In how many job interviews have you offered, “I’m a perfectionist?” It’s a common answer to the dreaded interview question, “What’s your greatest weakness?” I’m sure I’ve said it, because a long time ago, I read somewhere that that would be an appropriate answer. (Now, I would have to answer that my biggest weakness is that I am allergic to bureaucracy.) Usually, the answer “My greatest weakness is that I’m a perfectionist” is meant to turn attention away from any real flaws. To deflect any possible negativity.
Beyond job interviews, perfectionism is trying to serve the same purpose.
It deflects possible judgment by others. It helps you avoid feeling vulnerable around others. It protects you from getting hurt by others.
Notice that all of the above are concerned with how you look to others. All of the effort spent appearing perfect on the outside masks the real you.
Perfectionism is an attempt to keep you one step ahead of shame. As researcher Brené Brown puts it, “When perfectionism is driving, shame is always riding shotgun, and fear is the annoying backseat driver.”
When you go below the surface, perfectionism is not really a strength at all. It often creates more problems than it helps.
It keeps people from really getting to know you.
It stems from – and creates – a lot of anxiety.
It frequently causes procrastination, as you feel paralyzed about starting a project that maybe might not be perfect. And then others will go all judge-y on you.
Or so you think.
Here’s some of the best advice I ever heard: “Don’t believe everything you think.” Certain thinking patterns can lead you right into misery. Even depression and anxiety.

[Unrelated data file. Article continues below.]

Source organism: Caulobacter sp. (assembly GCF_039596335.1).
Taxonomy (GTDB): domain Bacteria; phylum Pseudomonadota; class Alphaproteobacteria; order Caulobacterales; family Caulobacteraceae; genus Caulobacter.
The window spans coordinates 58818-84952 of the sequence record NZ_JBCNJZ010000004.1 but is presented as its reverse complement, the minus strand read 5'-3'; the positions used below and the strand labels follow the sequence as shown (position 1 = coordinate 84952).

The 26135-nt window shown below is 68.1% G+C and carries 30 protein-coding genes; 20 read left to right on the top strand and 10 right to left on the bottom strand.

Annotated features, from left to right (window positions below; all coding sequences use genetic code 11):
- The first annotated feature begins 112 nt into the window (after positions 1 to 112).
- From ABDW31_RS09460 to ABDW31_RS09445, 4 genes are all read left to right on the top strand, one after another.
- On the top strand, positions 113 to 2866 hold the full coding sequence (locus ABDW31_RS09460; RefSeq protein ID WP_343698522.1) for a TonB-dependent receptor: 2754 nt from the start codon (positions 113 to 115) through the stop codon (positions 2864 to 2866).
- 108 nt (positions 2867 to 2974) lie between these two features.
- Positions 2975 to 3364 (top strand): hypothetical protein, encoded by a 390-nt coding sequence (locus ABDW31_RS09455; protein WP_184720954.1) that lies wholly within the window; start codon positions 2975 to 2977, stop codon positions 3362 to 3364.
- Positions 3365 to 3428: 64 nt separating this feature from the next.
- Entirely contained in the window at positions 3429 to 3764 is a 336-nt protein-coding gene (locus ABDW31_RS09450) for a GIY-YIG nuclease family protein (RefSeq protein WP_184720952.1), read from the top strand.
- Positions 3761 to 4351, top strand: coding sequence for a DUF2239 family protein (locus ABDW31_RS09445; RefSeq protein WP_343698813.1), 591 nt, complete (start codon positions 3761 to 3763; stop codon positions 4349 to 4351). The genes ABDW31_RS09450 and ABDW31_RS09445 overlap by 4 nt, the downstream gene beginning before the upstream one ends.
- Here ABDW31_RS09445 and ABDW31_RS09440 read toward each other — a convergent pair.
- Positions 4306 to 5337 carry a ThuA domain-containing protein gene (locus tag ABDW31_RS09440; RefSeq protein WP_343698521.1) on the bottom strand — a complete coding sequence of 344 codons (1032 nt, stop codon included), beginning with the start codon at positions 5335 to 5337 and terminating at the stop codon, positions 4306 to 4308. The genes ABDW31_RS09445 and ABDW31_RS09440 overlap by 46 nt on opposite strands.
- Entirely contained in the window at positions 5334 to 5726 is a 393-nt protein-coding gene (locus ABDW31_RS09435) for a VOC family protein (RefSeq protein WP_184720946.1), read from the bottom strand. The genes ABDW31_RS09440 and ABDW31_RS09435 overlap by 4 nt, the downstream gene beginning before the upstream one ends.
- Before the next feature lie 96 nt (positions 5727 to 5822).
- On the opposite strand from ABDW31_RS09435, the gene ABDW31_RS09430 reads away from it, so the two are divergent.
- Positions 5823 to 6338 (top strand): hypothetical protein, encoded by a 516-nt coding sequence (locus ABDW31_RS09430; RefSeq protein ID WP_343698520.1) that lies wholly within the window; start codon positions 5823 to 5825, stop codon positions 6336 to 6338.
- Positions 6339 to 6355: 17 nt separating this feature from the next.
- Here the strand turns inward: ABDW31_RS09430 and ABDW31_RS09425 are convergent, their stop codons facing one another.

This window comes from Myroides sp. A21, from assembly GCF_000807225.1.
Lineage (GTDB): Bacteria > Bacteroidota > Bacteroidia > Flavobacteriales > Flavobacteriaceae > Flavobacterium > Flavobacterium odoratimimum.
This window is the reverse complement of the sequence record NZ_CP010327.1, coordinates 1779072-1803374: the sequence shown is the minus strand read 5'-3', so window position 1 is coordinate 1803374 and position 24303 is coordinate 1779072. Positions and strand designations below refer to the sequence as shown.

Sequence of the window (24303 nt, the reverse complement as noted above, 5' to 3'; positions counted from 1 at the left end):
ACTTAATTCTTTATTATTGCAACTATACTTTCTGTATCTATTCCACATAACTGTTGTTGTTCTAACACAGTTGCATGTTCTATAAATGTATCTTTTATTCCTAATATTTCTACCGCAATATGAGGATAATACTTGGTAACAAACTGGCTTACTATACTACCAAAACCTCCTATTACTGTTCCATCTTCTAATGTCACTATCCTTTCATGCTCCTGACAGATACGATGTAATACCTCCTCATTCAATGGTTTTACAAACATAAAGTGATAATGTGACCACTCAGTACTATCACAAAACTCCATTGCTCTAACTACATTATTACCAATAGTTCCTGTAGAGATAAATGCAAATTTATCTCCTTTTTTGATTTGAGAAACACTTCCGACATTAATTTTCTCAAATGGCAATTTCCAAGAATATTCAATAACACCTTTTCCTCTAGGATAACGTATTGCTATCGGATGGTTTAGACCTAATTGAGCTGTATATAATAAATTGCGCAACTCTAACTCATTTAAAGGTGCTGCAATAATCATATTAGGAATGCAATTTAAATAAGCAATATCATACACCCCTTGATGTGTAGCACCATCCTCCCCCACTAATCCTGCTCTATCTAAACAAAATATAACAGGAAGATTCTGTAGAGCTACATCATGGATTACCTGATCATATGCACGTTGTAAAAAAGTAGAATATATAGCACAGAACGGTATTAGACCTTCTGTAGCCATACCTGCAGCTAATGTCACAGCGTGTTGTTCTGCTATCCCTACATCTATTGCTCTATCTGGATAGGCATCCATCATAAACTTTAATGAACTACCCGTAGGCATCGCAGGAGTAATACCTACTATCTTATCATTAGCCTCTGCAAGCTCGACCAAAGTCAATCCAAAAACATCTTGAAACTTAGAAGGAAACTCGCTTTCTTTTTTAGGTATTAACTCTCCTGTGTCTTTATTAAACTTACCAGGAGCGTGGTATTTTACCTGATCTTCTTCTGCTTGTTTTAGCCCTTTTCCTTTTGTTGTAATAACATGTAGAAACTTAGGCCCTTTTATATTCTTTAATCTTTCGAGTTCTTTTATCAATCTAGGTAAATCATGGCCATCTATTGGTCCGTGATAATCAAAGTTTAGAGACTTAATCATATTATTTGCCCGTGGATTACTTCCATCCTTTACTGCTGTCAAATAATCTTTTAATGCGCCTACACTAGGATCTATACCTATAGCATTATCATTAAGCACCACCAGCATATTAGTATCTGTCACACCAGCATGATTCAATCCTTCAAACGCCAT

Perfectionism looks all pretty on the outside, but is rife with negative thoughts underneath. Thoughts like, I’m really a fraud. Or, people wouldn’t love the real me. Thoughts like that drive the evil twins of fear and shame that Brené Brown referred to.
In the extreme, perfectionism contributes to suicide.
That bit of data made me hold my breath for a moment.
What would it mean to not be a perfectionist?
You might worry (again, there’s that fear and shame) that you are giving up. That your work will be sloppy. That your kids will be grubby.
That you will have no value in the world.
And worst of all, what would other people think?
Here’s news. For the most part, you are not the center of everyone else’s attention. They will not even notice a lot of the things that you think they will. Even if they do notice, they probably won’t care.
And if they do care – if they go all judge-y on you – then it’s their problem, not yours.
I remember being in a photography class and obsessively hand-painting the little white specks on a photo print. I was going for perfection. Every single white dust speck left on the print jumped out at me and I dotted it with a tiny paintbrush. But I couldn’t possibly touch up all of them, and every single one popped out at me when I looked at the photo. The teacher gave some good comments. I pointed out all the miniscule white specks still there. The look on his face made the point that no one else, in a million years, would even notice what I was obsessing over.
When you get stuck in the details, you lose the big picture.
Giving up being a perfectionist doesn’t mean you have to give up high standards. Shooting for excellence is admirable.
But striving for perfection actually keeps you from getting things done. It can keep you paralyzed in procrastination.
Your perfectionism is holding you hostage. It’s strangling you.
While you are fretting over the perfect color for your business cards, the nonperfectionist has already handed out 50 cards. It’s no wonder, then, that people who excel in their professions are typically not perfectionists. They take risks. They get stuff done, even if it’s not perfect.
You can simultaneously strive for excellence and move forward with imperfect decisions.
Nonperfection ≠ mediocrity. There is good enough. I promise. You will fail at least once in your life. I promise.
You are worthy, no matter what.
You are loveable, despite your perfectionism. I promise.